Like a Prayer certainly confirmed Madonna's flair for fun; with its kindergarten-friendly lyrics about "pink elephants and lemonade" and treacle-sweet, Beatles-y psychedelia, "Dear Jessie" remains one of her most charming singles. But the album as a whole, Madonna's first undisputed masterpiece, also proved once and for all that she was a meaningful artist, not just an uncommonly savvy and driven pop star. She bared her navel on the album's cover, and her soul in its songs.
Even three decades later, it's difficult to separate the album from the scandal that surrounded its release. When the brilliantly provocative "Like a Prayer" video debuted in February 1989, just a day after the release of a high-profile Pepsi commercial starring Madonna, the Vatican and various religious groups condemned the clip for including allegedly blasphemous imagery. Here was Madonna dancing in front of burning crosses, kissing a Black Saint, and displaying what looked like stigmata on her palms.
As the video continued causin' a commotion, Madonna stood by it, telling the New York Times that "Art should be controversial, and that's all there is to it." Pepsi bosses were so keen to distance themselves from the button-pushing singer that they pulled the commercial without trying to take back her $5 million fee.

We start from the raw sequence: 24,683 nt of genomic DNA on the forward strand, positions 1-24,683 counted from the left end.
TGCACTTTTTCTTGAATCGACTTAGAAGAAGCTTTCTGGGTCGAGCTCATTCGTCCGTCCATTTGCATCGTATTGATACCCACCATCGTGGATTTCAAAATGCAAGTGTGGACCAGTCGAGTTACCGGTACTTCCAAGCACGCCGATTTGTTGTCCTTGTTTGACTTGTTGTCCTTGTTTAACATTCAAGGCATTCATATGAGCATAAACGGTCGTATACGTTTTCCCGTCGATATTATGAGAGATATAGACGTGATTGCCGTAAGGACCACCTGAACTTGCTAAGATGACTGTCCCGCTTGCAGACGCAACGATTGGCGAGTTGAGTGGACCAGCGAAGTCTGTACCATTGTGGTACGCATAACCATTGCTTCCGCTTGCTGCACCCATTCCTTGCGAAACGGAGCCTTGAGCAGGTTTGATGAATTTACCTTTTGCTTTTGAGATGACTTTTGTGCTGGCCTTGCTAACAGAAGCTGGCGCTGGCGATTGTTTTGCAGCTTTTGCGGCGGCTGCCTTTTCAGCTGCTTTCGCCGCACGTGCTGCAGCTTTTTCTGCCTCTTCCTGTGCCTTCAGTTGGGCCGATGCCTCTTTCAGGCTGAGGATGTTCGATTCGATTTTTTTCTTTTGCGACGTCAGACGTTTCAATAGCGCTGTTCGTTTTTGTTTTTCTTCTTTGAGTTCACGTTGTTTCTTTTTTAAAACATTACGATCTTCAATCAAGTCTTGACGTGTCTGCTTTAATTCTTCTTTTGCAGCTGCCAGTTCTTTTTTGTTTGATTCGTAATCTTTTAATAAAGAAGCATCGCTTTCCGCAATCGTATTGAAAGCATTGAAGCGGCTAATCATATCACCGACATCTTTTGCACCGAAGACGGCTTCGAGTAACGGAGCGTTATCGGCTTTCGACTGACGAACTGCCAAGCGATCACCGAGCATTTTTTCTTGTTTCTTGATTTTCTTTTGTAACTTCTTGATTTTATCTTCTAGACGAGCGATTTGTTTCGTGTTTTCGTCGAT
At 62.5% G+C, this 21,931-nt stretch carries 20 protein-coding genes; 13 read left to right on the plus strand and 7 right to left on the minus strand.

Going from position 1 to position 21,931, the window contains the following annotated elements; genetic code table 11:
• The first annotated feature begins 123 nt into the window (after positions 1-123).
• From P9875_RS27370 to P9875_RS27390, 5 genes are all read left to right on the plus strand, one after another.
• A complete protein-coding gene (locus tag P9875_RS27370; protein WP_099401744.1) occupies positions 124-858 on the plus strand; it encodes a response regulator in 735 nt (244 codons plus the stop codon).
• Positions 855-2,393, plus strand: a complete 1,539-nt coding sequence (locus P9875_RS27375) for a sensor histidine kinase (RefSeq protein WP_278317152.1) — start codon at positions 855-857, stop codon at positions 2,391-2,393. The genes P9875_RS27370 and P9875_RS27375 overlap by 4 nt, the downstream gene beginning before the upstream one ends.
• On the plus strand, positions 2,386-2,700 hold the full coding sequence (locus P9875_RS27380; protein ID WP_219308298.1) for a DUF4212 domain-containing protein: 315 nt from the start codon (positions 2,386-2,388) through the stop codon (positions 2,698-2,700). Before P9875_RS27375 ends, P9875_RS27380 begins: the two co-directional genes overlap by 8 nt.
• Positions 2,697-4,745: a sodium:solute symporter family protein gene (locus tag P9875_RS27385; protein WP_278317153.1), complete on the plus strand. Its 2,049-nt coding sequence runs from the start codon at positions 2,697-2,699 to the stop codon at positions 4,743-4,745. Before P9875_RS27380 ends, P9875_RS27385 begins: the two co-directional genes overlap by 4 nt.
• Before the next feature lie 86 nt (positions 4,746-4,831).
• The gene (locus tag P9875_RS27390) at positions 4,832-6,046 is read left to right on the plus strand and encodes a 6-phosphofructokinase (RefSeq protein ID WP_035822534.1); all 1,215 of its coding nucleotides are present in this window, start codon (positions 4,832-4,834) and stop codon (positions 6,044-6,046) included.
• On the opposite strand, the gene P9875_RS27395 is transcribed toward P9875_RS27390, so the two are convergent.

Today, Madonna still seems fabulously unbothered by the whole thing. She breezily celebrated the anniversary of the "Like a Prayer" furor on Instagram earlier this month, writing: "Happy birthday to me and controversy." Atta girl!
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30 years ago today I released Like a Prayer and made a video that caused so much controversy because I kissed a black saint and danced in front of burning crosses! I also made a commercial with PEPSI that was banned because my video was seen as inappropriate. 🔥🔥🔥Happy Birthday to Me and Controversy! #likeaprayer 🙏🏼 meant to post this yesterday but was blocked! 😂 what a shocker!